Watch mad March hares in Cambridgeshire this spring
Caroline Fitton, of the Wildlife Trust in Cambridgeshire, discusses a seasonal nature highlight, sadly in decline.
Soft amber eyes, delicate dark-tipped long ears and elegant long back legs - brown hares are a real delight to encounter at any time of the year – and now is the ideal time to see them.
To observe a hare is such an exciting part of spring - like early morning bird song, or the first spring flowers, seeing hares racing around is a sign that longer, warmer days are coming, and the world is waking up after winter. Naturally secretive animals, partly by necessity, dawn or dusk are the best times to spot them, and around Cambridge, Trumpington Meadows is a good place to spot them as it has a mixed habitat of grassland with nearby farmed fields – ideal for hares.
At this time of year the sight of hares boxing is an unforgettable experience, and the sparring forms an important part of the mating process. For many years it was wrongly assumed that boxing hares were rival males, or “jacks”, sparring to win the attention of a watching female, the “jill”. Now we know that they are a male and female, and that the boxing is actually a way for her to test his strength, persistence and commitment before deciding whether to mate with him - just one of the many unique qualities that make the hare such a fascinating animal.
Living in very exposed places, rather than creating burrows, they make a small depression in the ground among long grass, known as a form, spending most of the day on or near the form, moving out to feed in the open at night. Though generally solitary, hares sometimes band into loose groups when feeding, relying all the time on acute senses, with the ability to run at speeds of up to 70kph (45mph) to evade predators.
Breeding takes place between February and September and a female can rear three or four litters a year, each usually of two to four young. The young, leverets, are born fully furred with their eyes open and are left by the female in their own forms a few metres from their birth place. For the first four weeks of their lives, the leverets gather at sunset to be fed by the female just once a day, but other than this they receive no parental care. This avoids attracting predators to the young at a stage when they are most vulnerable, foxes being the chief predators of young hares.
When it comes to legal protection hares have little - they are game animals managed by farmers and landowners, and numbers have declined substantially. Today’s modern farms are intensive and specialised, either growing crops like wheat and oilseed rape, or raising livestock for meat and dairy produce, whereas 100 years ago most farms were mixed enterprises, with a patchwork quilt of fields providing year-round grazing for hares as well as long crops for them to hide in. Modern cereal farms provide little or no food for hares in late summer and autumn, and livestock farms have few crops for them the hide in; modern farm machinery and pesticides also kill many hares.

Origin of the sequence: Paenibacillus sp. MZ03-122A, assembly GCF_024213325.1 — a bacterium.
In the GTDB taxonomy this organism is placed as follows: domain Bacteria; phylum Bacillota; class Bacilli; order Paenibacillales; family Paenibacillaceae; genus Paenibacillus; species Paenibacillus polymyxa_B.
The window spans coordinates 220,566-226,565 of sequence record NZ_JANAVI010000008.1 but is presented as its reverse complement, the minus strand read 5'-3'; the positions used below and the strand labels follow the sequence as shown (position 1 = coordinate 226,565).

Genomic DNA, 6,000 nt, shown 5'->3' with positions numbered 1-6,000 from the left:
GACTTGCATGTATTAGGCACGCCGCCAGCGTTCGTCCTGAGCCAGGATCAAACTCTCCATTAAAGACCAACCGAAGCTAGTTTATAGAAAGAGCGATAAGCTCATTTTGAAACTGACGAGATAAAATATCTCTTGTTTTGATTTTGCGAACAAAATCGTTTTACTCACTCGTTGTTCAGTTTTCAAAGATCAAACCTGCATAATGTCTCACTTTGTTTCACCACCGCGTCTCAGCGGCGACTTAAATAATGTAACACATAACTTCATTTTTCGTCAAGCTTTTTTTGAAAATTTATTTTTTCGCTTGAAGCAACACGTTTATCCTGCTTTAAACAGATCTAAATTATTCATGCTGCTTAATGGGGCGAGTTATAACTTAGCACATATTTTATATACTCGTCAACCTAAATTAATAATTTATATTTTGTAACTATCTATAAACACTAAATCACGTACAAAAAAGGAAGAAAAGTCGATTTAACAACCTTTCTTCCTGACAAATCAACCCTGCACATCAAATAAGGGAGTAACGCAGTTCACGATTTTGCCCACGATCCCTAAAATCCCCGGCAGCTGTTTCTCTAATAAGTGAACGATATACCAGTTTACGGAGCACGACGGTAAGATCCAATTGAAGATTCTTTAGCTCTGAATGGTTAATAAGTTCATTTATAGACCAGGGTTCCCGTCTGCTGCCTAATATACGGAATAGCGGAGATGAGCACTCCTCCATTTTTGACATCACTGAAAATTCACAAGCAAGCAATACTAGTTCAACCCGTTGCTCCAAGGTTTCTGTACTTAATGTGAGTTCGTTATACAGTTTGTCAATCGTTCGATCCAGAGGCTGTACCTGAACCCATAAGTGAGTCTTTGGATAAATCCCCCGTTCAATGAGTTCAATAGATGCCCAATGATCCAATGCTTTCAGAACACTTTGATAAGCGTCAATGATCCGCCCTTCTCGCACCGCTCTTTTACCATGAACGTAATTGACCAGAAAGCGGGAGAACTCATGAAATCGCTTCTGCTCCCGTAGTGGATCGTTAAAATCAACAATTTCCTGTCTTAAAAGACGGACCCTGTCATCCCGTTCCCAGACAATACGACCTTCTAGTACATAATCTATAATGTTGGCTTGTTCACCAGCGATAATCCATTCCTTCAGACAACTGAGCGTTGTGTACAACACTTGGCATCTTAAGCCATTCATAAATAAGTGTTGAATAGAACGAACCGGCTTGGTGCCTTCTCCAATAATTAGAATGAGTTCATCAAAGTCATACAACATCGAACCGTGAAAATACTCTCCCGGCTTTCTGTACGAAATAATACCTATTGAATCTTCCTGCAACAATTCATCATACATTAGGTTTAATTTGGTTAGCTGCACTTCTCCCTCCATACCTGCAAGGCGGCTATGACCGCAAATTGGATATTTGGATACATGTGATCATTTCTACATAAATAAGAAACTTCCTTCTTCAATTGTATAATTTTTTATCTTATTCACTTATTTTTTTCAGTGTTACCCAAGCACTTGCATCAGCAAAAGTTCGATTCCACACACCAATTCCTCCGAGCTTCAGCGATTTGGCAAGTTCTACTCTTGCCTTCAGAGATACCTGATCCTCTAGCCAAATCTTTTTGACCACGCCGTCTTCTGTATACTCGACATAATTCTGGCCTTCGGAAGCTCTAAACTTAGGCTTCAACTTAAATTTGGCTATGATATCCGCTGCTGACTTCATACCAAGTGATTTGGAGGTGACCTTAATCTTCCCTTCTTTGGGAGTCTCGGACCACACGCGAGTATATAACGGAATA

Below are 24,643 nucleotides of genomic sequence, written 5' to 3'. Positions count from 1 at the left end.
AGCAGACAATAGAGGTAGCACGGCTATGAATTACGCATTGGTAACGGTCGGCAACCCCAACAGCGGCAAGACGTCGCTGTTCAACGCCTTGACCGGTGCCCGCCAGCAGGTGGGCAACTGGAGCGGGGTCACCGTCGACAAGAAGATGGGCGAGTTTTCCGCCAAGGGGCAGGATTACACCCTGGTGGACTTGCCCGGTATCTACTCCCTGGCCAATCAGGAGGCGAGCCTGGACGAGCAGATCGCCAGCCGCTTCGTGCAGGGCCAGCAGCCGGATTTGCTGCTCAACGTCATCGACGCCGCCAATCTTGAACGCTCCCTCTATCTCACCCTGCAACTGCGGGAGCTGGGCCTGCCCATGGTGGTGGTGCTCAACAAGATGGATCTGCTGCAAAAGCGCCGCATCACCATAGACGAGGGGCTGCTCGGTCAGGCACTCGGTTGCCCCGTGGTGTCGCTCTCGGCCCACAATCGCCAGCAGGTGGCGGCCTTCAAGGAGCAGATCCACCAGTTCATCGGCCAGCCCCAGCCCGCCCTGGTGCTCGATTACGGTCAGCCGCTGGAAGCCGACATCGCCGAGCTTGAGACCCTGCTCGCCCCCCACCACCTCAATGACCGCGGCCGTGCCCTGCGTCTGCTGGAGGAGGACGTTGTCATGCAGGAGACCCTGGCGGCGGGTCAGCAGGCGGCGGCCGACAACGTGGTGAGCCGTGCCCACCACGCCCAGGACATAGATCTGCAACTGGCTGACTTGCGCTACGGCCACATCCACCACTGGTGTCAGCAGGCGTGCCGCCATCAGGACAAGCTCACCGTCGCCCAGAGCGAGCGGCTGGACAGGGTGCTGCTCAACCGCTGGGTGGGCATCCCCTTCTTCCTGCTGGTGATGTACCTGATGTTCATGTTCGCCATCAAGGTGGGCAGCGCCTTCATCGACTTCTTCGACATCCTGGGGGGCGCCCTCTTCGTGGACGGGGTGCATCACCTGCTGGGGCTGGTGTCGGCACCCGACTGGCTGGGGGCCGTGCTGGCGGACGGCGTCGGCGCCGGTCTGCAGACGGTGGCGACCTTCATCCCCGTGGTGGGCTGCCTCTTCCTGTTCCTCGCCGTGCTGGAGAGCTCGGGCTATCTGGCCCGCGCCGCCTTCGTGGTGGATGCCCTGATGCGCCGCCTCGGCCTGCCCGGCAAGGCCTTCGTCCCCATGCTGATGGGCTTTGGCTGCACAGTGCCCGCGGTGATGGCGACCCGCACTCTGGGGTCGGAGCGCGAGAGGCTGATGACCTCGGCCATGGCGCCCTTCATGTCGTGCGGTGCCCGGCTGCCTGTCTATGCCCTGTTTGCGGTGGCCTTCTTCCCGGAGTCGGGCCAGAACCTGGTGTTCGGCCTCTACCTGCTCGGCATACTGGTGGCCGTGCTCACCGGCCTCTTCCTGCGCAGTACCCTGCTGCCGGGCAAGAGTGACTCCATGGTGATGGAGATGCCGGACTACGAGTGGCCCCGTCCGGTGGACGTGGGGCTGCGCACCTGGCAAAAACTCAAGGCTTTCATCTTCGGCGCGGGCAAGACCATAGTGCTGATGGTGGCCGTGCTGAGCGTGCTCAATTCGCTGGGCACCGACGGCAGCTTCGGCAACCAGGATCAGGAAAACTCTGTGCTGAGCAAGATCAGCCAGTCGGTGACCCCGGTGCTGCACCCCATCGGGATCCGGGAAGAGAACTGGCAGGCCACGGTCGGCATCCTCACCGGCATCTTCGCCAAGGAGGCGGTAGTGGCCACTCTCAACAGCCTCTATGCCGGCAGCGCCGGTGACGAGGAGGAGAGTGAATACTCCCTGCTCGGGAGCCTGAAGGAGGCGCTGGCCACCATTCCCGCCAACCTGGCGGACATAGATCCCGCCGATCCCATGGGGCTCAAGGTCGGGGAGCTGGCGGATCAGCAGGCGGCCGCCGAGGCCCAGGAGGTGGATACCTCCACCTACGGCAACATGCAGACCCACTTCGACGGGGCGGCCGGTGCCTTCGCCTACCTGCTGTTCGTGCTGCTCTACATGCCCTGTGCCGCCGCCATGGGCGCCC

Britain’s hare population is estimated at around 700,000, a steady decline over the past few decades. Unlike every other kind of game, such as deer or pheasant, hares can be hunted all year round, which results in the needless deaths of many young, if their mothers are shot during the spring or summer.
Hare hunting with beagles and harriers used to occur throughout Britain, with hare coursing events run by coursing clubs, but the 2004 Hunting Act made that illegal.
Despite this, illegal hare coursing remains a large problem in certain areas, especially East Anglia, using lurchers and cross-bred greyhounds to chase down and kill hares – a subject recently covered on BBC Countryfile (Tom Heap report, Sunday 17 February), which revealed an increase in online gambling on coursing. Worryingly, footage can be widely shared via online platforms such as Facebook – and pressure is now being brought to have footage taken down and those sites banned.
Another threat facing these beautiful animals is a disease once only seen in rabbits, which appears to have made the leap to hare populations – especially in the east of England. Reports of dead or dying hares has led scientists at the University of East Anglia to start an investigation. Early examinations suggest the animals are victims of myxomatosis, a virus introduced to the UK in the 1950s to control rabbits, which killed 99 per cent of the population. This disease worryingly has the potential to wipe out the hare population, so hares need all the protection they can get.
John Comont, director of conservation at the Cambridgeshire Wildlife Trust, said: “The brown hare is such an iconic species - they are not only important as wildlife, but they also contribute to the habitat of many rural areas with the wild grazing that they do alongside rabbits.”
Here are a couple of opportunities to see hares this year..
Great Fen March hare walk, Saturday March 9, 10.30am-12.30pm
Join the Great Fen team for a spring guided walk through the heart of the Great Fen, look for all kinds of spring wildlife, the first wild flowers of the year and as well as mad March hares boxing in the fields.
Meet at the Great Fen information point, New Decoy; £4 per person.
For booking and further information contact Mandy Corney on 01487 815524 or email email@example.com
March hares and other animals walk, Trumpington Meadows, Thursday 14 March, 7-9am
Join rangers Becky and Iain to look for brown hares around the reserve and in the surrounding fields. This is the best time to spot these characterful mammals, and there's a possibility of catching them boxing, with eyes peeled for other mammals too – 26 different species have been seen on the reserve. £5 per person, for booking and further information contact Becky Green on 01223 665742 or email TrumpingtonMeadows@wildlifebcn.org